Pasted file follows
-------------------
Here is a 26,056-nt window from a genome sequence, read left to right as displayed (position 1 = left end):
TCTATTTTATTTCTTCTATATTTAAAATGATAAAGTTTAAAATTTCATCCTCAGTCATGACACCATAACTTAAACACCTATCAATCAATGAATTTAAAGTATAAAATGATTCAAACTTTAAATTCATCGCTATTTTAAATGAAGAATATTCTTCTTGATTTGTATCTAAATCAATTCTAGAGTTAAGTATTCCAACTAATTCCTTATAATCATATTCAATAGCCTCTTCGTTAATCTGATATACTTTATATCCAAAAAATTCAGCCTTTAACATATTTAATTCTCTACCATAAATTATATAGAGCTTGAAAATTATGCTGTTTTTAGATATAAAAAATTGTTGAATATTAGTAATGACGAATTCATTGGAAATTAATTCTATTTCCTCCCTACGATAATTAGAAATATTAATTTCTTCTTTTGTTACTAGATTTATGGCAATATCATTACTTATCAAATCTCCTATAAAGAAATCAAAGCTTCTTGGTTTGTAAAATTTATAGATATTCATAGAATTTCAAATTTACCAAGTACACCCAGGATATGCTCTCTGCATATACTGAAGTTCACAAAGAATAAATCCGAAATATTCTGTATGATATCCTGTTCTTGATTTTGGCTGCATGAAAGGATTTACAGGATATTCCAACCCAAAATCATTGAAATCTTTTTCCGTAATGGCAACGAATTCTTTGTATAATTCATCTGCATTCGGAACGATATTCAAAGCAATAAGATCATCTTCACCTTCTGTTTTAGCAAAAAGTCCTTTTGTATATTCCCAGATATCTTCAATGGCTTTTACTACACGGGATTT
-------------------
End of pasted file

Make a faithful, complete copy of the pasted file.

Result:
Here is a 26,056-nt window from a genome sequence, read left to right as displayed (position 1 = left end):
TCTATTTTATTTCTTCTATATTTAAAATGATAAAGTTTAAAATTTCATCCTCAGTCATGACACCATAACTTAAACACCTATCAATCAATGAATTTAAAGTATAAAATGATTCAAACTTTAAATTCATCGCTATTTTAAATGAAGAATATTCTTCTTGATTTGTATCTAAATCAATTCTAGAGTTAAGTATTCCAACTAATTCCTTATAATCATATTCAATAGCCTCTTCGTTAATCTGATATACTTTATATCCAAAAAATTCAGCCTTTAACATATTTAATTCTCTACCATAAATTATATAGAGCTTGAAAATTATGCTGTTTTTAGATATAAAAAATTGTTGAATATTAGTAATGACGAATTCATTGGAAATTAATTCTATTTCCTCCCTACGATAATTAGAAATATTAATTTCTTCTTTTGTTACTAGATTTATGGCAATATCATTACTTATCAAATCTCCTATAAAGAAATCAAAGCTTCTTGGTTTGTAAAATTTATAGATATTCATAGAATTTCAAATTTACCAAGTACACCCAGGATATGCTCTCTGCATATACTGAAGTTCACAAAGAATAAATCCGAAATATTCTGTATGATATCCTGTTCTTGATTTTGGCTGCATGAAAGGATTTACAGGATATTCCAACCCAAAATCATTGAAATCTTTTTCCGTAATGGCAACGAATTCTTTGTATAATTCATCTGCATTCGGAACGATATTCAAAGCAATAAGATCATCTTCACCTTCTGTTTTAGCAAAAAGTCCTTTTGTATATTCCCAGATATCTTCAATGGCTTTTACTACACGGGATTT